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Did you see Boris Johnson's TV appearance after he was released from ICU?

He singled out two nurses -- "Jenny from New Zealand and Luís from Portugal" pictured above -- who stood by his bedside "for 48 hours when things could have gone either way" making the necessary interventions to keep him alive.

What a difference it makes when we introduce a name (or names) to a story.

Suddenly we're not dealing in the macro-abstract big picture -- which the human brain is shockingly bad at processing -- but in the deeply personal.

Because our brains love to work with the nitty-gritty of the human scale:

the Power of One.

It's not the platitudinous and anonymous "frontline NHS workers". It was Jenny and Luis.

They're people too, with their own dreams, and aspirations and battles.

We possibly even get a picture in our mind's eye of what they might look like, which adds meat-hooks to our ability to visualize Boris's situation better.

And across the ocean, a similar example is being set by Andrew Cuomo, the New York Governor in his daily updates.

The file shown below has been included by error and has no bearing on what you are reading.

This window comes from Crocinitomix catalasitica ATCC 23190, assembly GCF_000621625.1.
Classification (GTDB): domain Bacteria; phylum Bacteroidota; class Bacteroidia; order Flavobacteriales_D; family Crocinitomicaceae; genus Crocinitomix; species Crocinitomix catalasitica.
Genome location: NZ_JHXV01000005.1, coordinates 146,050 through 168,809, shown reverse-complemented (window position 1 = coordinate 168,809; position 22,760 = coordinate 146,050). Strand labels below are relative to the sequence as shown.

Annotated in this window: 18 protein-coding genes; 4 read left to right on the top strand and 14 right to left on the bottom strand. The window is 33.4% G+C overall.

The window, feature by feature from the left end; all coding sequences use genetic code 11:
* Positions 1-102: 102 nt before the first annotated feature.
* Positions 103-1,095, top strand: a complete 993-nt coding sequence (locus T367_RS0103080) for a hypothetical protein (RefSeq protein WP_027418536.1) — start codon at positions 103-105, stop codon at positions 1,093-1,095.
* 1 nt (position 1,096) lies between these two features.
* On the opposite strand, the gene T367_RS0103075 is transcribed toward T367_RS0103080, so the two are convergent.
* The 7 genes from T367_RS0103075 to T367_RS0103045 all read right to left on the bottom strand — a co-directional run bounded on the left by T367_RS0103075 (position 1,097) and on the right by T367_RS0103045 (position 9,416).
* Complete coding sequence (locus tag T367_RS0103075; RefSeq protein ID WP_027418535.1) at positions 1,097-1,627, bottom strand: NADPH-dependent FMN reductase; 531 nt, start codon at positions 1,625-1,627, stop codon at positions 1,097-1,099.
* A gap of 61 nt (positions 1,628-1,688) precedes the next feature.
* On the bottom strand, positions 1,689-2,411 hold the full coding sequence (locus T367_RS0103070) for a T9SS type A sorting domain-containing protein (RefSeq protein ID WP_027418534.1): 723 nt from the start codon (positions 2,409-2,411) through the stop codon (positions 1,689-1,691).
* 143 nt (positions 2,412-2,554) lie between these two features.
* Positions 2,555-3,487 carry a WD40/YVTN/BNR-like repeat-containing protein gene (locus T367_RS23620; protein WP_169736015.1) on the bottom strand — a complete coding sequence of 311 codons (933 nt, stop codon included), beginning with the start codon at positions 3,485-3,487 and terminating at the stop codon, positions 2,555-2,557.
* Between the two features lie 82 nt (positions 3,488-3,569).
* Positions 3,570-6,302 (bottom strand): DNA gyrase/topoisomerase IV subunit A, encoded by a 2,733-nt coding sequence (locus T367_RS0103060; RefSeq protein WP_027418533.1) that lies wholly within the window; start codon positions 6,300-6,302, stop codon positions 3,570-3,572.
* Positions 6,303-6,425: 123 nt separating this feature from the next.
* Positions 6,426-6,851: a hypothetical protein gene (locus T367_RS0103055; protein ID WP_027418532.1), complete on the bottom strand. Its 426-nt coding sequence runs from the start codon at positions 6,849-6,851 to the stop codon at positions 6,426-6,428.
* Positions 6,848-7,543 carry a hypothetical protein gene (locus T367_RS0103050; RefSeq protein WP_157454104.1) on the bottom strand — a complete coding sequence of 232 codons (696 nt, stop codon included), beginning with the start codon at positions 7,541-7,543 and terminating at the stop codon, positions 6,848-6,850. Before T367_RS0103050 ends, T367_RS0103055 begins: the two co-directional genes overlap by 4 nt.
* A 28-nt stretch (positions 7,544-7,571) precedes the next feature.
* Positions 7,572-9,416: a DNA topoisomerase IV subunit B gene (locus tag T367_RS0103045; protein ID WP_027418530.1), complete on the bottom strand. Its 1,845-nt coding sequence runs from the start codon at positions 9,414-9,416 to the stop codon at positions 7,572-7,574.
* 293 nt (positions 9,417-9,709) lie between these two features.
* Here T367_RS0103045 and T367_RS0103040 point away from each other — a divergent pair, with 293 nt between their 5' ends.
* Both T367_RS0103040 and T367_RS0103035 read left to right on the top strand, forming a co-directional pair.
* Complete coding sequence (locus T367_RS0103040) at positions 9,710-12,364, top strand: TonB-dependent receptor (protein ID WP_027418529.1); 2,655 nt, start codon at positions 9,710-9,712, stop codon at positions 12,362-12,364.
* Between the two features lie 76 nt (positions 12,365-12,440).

Instead of just talking of protecting the elderly and vulnerable, he calls it "Matilda's Law."

So, who's Matilda and what's that about?

Matilda is his mum and the protective order for those aged 70 is named for her ... he encourages people to think of their own mothers when considering their behaviour and its human implications.

Suddenly, it's not just some distant Orwellian Order from the Governor -- instead it's some guy called Andrew with an at-risk mum called Matilda. We'd better do the right thing here.

Boom! The Power of One at work again.

So, as a leader, try to bring your messaging down to human scale to help us see it and feel it more. You'll be amazed at the added power it adds.

Cheers, and take care. Stu

Storyteller in Chief, CatMatDog

'The Perfect Storyteller!' - The Telegraph, UK.

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